"I have a quote on my bedside table that says, ‘The work/life balance is not a daily occurrence.’ There are weeks when I am fully overwhelmed by work. During other weeks, when work is more manageable, I can be present for family dinners and spend weekends with my family in the mountains with no digital access. So I take more of a monthly view of overall life balance.
I also try to be fully present wherever I am. At work, I give myself fully to what is needed. At home, I leave my phone at the door. If I work from home, I log on after my kids are in bed.
It’s a team effort at home. My husband is very involved, and my kids do chores and help out around the house. This is very intentional. We are working toward teaching our kids to be increasingly independent.
I have let go of any guilt of not being the perfect mother or perfect anything — I am perfectly OK with that.”
“I find there is no daily or even weekly or monthly balance. I think the idea of balance gives a false hope that you can do a little of everything. Life comes with choices, and those choices must be looked at across time.
I see my work and my personal time outside of work as fully integrated parts of my life. I aim to be as fully present as I can wherever I am, which takes lots of self-reminders all day long. I find it is not possible to keep all work at work or all home at home, but I do work very hard to stay focused on the task at hand.”
“I travel every week to our offices all over the country, so time spent going from place to place eats into my personal time. Therefore, I try to take breaks by doing the things I enjoy in my personal life in different cities, which makes it more interesting. For example, I like to exercise indoors and outdoors in the places I travel to. I especially like to power-walk so I can explore each city’s unique qualities and culture on foot.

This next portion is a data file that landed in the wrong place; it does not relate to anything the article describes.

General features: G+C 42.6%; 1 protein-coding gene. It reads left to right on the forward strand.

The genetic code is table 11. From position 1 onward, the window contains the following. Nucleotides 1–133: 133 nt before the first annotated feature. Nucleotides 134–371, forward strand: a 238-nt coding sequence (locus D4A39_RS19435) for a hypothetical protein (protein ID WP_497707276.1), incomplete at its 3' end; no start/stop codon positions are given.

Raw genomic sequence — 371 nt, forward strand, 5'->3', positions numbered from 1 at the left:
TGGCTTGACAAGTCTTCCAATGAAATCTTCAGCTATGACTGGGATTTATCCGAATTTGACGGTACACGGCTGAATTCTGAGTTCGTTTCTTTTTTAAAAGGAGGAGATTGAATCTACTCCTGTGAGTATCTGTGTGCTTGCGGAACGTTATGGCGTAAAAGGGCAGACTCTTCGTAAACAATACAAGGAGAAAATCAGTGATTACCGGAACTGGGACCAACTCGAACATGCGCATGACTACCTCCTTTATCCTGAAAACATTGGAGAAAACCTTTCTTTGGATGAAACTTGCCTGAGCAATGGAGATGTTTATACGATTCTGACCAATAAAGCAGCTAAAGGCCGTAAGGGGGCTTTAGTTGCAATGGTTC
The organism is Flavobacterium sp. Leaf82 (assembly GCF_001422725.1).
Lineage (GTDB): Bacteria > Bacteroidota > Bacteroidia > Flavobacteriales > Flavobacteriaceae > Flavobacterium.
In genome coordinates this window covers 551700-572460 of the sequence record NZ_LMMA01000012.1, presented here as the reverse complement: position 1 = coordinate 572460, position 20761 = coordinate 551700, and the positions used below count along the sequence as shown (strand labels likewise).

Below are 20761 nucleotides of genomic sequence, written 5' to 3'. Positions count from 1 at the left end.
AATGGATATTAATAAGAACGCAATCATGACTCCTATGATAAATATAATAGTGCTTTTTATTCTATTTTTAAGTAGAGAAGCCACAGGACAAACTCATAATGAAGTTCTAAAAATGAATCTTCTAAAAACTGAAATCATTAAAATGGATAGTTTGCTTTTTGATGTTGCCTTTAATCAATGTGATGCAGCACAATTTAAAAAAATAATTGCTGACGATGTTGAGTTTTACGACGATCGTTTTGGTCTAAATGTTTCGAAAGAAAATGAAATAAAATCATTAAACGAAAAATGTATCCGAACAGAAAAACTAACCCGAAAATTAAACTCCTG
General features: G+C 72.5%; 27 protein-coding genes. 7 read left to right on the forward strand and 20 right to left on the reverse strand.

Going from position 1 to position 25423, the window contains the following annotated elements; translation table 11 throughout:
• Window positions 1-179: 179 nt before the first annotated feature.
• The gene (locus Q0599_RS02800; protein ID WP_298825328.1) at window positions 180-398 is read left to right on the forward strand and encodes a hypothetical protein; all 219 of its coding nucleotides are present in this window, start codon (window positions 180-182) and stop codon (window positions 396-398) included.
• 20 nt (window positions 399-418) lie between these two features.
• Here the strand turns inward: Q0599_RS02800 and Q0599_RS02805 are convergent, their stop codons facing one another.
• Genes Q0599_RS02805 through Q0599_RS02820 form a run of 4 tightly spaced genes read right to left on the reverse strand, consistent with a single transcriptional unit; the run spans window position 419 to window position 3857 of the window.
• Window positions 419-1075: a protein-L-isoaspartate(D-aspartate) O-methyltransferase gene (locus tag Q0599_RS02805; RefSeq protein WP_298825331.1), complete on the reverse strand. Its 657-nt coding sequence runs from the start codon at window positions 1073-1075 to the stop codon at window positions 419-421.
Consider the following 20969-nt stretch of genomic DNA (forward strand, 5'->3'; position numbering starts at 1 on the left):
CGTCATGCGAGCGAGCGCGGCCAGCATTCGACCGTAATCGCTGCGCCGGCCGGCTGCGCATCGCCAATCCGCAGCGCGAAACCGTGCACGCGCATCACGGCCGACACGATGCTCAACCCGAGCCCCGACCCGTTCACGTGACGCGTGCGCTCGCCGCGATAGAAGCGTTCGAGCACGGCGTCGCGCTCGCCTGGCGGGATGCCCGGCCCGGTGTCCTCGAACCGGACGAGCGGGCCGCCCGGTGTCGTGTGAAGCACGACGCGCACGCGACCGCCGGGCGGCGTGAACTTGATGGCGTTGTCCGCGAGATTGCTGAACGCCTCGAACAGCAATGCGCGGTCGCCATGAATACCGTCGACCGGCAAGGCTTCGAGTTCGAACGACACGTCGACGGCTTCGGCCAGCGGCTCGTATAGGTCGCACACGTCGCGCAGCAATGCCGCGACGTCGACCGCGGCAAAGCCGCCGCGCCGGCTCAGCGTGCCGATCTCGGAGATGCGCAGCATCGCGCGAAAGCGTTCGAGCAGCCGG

In addition, I work from home a minimum of one day per week. I also make use of all of those hotel and airline points that I’ve accumulated by going on weekend trips with my family.”
“I don’t think anyone will tell you that a good work/life balance is easy to achieve. In fact, it takes work and a lot of compromise. For that, I will start with how fortunate I am to have a supportive spouse who fills the voids at home. With two young girls, it is important to build time into those precious weekends to plan special events. I am a true believer in the importance of family vacations and leaving work at work. Lastly, take time for yourself every day. For me, that means reading for 20 minutes every morning while enjoying a cup of coffee before I start my day.”
“I'm not sure that there really is a work-life balance. It's more a work-life dance. Sometimes the dip is more to one side than the other. The key is that you’re in the lead, having developed a roadmap in concert with the people who are most important to you. Mine is based on the ability to pursue my passions (through work and through painting, for example) and dare to make a difference where it's needed. Another key is to dedicate planned rather than leftover time to friends and family, having their support in return. A good dose of humor (especially when your family is watching you try to multi-task — no such thing) mixed with a glass half-full approach doesn't hurt in keeping things on track.”